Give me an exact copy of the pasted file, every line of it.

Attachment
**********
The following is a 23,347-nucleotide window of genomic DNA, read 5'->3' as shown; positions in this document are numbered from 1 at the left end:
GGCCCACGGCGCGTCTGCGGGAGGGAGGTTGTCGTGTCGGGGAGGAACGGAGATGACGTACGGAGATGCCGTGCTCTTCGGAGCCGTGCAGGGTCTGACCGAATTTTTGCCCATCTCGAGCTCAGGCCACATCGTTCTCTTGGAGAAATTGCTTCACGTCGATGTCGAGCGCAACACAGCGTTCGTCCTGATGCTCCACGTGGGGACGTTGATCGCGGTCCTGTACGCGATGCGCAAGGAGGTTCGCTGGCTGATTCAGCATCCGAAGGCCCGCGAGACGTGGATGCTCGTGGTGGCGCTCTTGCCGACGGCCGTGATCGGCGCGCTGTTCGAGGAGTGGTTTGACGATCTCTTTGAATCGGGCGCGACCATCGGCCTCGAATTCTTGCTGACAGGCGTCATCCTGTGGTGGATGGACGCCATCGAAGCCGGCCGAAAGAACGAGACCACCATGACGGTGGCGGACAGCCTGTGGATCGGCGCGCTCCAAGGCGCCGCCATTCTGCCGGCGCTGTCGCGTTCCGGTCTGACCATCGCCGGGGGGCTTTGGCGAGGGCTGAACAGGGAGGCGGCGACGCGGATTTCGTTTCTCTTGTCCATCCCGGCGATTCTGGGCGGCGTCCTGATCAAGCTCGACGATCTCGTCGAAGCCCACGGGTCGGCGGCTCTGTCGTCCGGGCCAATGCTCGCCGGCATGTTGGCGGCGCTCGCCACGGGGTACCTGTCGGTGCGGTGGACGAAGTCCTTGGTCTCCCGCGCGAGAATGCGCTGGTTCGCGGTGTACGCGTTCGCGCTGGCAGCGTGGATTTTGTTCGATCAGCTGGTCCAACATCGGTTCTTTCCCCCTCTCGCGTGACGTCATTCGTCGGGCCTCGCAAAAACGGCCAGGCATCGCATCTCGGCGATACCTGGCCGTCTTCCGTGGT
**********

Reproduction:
The following is a 23,347-nucleotide window of genomic DNA, read 5'->3' as shown; positions in this document are numbered from 1 at the left end:
GGCCCACGGCGCGTCTGCGGGAGGGAGGTTGTCGTGTCGGGGAGGAACGGAGATGACGTACGGAGATGCCGTGCTCTTCGGAGCCGTGCAGGGTCTGACCGAATTTTTGCCCATCTCGAGCTCAGGCCACATCGTTCTCTTGGAGAAATTGCTTCACGTCGATGTCGAGCGCAACACAGCGTTCGTCCTGATGCTCCACGTGGGGACGTTGATCGCGGTCCTGTACGCGATGCGCAAGGAGGTTCGCTGGCTGATTCAGCATCCGAAGGCCCGCGAGACGTGGATGCTCGTGGTGGCGCTCTTGCCGACGGCCGTGATCGGCGCGCTGTTCGAGGAGTGGTTTGACGATCTCTTTGAATCGGGCGCGACCATCGGCCTCGAATTCTTGCTGACAGGCGTCATCCTGTGGTGGATGGACGCCATCGAAGCCGGCCGAAAGAACGAGACCACCATGACGGTGGCGGACAGCCTGTGGATCGGCGCGCTCCAAGGCGCCGCCATTCTGCCGGCGCTGTCGCGTTCCGGTCTGACCATCGCCGGGGGGCTTTGGCGAGGGCTGAACAGGGAGGCGGCGACGCGGATTTCGTTTCTCTTGTCCATCCCGGCGATTCTGGGCGGCGTCCTGATCAAGCTCGACGATCTCGTCGAAGCCCACGGGTCGGCGGCTCTGTCGTCCGGGCCAATGCTCGCCGGCATGTTGGCGGCGCTCGCCACGGGGTACCTGTCGGTGCGGTGGACGAAGTCCTTGGTCTCCCGCGCGAGAATGCGCTGGTTCGCGGTGTACGCGTTCGCGCTGGCAGCGTGGATTTTGTTCGATCAGCTGGTCCAACATCGGTTCTTTCCCCCTCTCGCGTGACGTCATTCGTCGGGCCTCGCAAAAACGGCCAGGCATCGCATCTCGGCGATACCTGGCCGTCTTCCGTGGT